Yay, the big brains at Tumblr take us down a rabbit hole where we learn more about what's going on with this crazy thing called color theory.
Every year Pantone chooses a "Color of the Year" to symbolize their prediction of the state of the world in the coming new year.
If you're wondering why the COLOR of the year is actually two colors, apparently the blending of the shades is the color. This is what they had to say for themselves:
The prevalent combination of Rose Quartz and Serenity also challenges traditional perceptions of color association.Will a pastel pinky-purple swirl bring peace and understanding to the world in 2016? Probably not but a trendy designer can dream, right?
In many parts of the world we are experiencing a gender blur as it relates to fashion, which has in turn impacted color trends throughout all other areas of design. This more unilateral approach to color is coinciding with societal movements toward gender equality and fluidity, the consumer's increased comfort with using color as a form of expression, a generation that has less concern about being typecast or judged and an open exchange of digital information that has opened our eyes to different approaches to color usage.
The image above was originally uploaded on February 15 to Tumblr with the following caption:
Guys please help me – is this dress white and gold, or blue and black? Me and my friends can’t agree and we are freaking the f**k out.
Simple enough question right? It’s obviously blue and gold. Mystery solved.
But wait, when you turn the photo sideways it’s actually more blue and black. The more you really think about it, maybe it’s white and gold after all.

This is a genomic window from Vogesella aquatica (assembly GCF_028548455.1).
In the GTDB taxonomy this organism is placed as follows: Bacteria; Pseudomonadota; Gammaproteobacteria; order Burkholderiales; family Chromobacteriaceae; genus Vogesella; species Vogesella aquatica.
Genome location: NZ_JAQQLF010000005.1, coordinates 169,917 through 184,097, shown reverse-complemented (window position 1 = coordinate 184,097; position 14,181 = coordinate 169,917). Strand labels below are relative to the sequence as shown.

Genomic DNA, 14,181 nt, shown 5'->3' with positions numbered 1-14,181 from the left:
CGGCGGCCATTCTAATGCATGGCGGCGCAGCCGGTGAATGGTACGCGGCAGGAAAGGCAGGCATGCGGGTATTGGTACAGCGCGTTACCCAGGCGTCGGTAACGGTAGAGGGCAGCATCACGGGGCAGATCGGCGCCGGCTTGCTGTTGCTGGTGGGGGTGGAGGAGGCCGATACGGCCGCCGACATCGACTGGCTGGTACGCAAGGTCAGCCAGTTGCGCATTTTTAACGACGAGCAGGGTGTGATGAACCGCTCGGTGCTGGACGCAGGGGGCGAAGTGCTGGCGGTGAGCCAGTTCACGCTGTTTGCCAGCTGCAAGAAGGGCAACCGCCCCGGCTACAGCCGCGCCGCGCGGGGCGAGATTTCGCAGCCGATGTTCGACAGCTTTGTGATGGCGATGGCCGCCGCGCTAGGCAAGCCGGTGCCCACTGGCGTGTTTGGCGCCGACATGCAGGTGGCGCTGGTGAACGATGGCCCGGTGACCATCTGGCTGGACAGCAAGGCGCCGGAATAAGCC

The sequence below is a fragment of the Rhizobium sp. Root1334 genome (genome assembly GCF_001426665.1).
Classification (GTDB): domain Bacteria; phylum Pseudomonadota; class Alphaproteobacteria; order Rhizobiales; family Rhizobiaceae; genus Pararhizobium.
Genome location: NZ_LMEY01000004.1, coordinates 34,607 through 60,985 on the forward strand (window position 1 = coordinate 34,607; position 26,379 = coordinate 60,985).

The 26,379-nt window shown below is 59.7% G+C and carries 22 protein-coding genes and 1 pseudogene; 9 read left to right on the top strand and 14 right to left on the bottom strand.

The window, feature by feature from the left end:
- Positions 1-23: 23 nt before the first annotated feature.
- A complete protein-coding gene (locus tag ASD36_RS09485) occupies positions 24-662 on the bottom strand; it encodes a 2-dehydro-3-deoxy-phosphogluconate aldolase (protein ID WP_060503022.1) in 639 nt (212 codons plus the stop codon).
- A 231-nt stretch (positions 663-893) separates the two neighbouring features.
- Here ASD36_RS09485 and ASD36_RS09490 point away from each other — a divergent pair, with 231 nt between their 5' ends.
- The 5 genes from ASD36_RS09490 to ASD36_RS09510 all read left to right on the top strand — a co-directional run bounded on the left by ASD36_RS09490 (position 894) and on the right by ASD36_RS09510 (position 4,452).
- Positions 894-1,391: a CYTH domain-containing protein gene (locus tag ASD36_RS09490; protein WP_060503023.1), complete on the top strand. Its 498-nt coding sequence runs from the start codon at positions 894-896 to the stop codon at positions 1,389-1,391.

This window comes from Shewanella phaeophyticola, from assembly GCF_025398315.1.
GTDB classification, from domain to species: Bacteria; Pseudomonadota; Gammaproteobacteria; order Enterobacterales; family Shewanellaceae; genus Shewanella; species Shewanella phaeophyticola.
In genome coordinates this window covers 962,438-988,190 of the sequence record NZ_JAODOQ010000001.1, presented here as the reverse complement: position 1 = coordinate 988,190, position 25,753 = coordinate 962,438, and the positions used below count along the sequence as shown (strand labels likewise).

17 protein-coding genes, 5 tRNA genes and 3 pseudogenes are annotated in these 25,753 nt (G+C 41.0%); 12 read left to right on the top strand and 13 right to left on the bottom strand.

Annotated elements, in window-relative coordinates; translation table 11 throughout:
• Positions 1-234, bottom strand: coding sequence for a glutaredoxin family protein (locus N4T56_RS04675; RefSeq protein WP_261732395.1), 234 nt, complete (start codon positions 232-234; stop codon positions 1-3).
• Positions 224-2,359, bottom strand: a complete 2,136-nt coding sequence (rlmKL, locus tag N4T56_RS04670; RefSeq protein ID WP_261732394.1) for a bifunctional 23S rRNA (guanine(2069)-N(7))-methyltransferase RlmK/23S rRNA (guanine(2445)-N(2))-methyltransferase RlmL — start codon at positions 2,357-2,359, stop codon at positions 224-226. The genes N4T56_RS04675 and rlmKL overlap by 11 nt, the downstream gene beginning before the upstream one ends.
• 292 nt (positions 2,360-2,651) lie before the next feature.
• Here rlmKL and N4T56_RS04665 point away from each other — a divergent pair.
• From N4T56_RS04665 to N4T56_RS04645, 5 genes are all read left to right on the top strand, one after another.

Then your mind explodes, and the evil dress has won.
One commenter thought we needed to elevate this to a higher authority.
SPREAD THIS UNTIL IT REACHES NASA WE MUST FIND ANSWERS
It’s called the Royal-Blue Lace Detail Bodycon Dress and sells for $77.
Although the more interesting question is, why do we all see different colors?
Wired has a good explanation of why this is happening.
Human beings evolved to see in daylight, but daylight changes color. That chromatic axis varies from the pinkish red of dawn, up through the blue-white of noontime, and then back down to reddish twilight. “What’s happening here is your visual system is looking at this thing, and you’re trying to discount the chromatic bias of the daylight axis,” says Bevil Conway, a neuroscientist who studies color and vision at Wellesley College. “So people either discount the blue side, in which case they end up seeing white and gold, or discount the gold side, in which case they end up with blue and black.”